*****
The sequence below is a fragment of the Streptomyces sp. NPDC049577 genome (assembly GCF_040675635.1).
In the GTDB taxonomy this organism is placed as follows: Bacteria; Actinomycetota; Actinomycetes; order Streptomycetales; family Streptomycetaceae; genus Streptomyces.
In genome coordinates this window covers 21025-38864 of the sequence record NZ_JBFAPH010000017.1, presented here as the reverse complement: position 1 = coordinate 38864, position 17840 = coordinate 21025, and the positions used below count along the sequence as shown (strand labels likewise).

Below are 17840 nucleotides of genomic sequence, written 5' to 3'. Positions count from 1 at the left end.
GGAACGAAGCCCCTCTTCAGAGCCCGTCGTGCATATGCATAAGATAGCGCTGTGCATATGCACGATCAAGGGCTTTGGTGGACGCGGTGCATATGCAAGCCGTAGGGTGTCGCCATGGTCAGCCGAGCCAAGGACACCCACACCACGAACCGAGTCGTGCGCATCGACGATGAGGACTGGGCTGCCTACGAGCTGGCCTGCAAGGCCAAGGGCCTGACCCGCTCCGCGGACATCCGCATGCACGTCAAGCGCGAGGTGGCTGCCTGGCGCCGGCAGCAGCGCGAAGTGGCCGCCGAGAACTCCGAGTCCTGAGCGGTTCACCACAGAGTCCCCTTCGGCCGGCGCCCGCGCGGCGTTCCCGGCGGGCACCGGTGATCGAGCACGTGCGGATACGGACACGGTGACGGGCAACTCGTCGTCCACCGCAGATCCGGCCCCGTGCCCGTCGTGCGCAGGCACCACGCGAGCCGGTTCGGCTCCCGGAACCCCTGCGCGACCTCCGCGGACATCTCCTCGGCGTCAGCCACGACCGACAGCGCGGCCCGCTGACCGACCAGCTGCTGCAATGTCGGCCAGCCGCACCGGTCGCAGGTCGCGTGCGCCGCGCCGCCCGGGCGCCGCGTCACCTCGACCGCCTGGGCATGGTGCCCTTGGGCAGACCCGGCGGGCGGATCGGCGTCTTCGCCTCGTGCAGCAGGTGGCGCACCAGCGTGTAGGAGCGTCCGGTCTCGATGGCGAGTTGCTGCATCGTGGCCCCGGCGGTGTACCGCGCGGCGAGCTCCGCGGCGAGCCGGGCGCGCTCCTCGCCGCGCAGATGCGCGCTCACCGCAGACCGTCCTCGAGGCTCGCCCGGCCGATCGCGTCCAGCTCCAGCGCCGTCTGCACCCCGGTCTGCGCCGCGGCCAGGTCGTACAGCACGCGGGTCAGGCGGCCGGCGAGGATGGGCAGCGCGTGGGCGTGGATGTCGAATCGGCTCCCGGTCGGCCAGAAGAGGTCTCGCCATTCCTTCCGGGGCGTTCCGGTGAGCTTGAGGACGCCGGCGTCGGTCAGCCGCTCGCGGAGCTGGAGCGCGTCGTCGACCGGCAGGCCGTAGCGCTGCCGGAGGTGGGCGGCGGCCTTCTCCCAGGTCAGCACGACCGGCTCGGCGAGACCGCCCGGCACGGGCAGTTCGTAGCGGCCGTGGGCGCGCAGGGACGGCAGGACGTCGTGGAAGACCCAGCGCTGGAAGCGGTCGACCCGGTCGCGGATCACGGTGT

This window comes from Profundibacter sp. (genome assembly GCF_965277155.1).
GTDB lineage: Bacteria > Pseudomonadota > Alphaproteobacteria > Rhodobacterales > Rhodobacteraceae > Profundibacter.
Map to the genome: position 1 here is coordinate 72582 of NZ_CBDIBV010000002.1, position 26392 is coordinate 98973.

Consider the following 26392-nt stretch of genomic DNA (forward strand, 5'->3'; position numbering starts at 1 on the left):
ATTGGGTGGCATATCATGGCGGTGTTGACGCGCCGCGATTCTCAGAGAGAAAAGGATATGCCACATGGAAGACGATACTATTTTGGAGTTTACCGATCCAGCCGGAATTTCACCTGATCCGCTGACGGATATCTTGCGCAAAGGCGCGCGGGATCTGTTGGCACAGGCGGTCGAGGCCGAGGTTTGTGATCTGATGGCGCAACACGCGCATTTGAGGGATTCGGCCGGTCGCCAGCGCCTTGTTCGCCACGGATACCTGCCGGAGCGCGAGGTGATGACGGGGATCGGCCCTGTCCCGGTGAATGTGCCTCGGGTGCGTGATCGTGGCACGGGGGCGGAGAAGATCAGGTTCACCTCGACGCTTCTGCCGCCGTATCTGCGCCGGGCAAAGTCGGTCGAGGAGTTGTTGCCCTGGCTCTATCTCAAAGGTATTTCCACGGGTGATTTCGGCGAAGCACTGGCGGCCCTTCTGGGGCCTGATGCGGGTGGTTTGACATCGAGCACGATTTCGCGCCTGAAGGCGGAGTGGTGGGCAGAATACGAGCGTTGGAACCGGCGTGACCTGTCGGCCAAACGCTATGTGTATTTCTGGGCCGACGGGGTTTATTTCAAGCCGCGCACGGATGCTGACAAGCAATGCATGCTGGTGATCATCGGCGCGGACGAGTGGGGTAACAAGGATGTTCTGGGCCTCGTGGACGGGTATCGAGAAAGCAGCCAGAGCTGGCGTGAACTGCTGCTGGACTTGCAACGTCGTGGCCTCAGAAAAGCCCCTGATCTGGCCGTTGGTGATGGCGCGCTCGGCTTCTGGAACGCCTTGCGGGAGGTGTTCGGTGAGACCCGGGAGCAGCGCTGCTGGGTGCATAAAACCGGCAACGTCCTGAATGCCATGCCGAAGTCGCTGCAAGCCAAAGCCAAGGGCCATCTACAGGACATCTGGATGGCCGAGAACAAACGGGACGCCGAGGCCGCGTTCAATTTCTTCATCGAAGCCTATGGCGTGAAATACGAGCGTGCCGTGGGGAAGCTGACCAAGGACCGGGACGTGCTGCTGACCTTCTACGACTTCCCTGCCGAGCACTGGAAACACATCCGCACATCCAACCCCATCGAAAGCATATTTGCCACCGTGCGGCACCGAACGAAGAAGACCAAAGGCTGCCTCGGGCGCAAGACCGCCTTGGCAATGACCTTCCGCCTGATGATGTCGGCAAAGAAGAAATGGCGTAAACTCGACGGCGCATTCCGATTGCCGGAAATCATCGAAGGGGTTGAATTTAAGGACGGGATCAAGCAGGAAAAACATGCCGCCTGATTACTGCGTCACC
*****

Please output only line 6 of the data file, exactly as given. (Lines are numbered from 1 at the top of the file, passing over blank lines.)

This window comes from Profundibacter sp. (genome assembly GCF_965277155.1).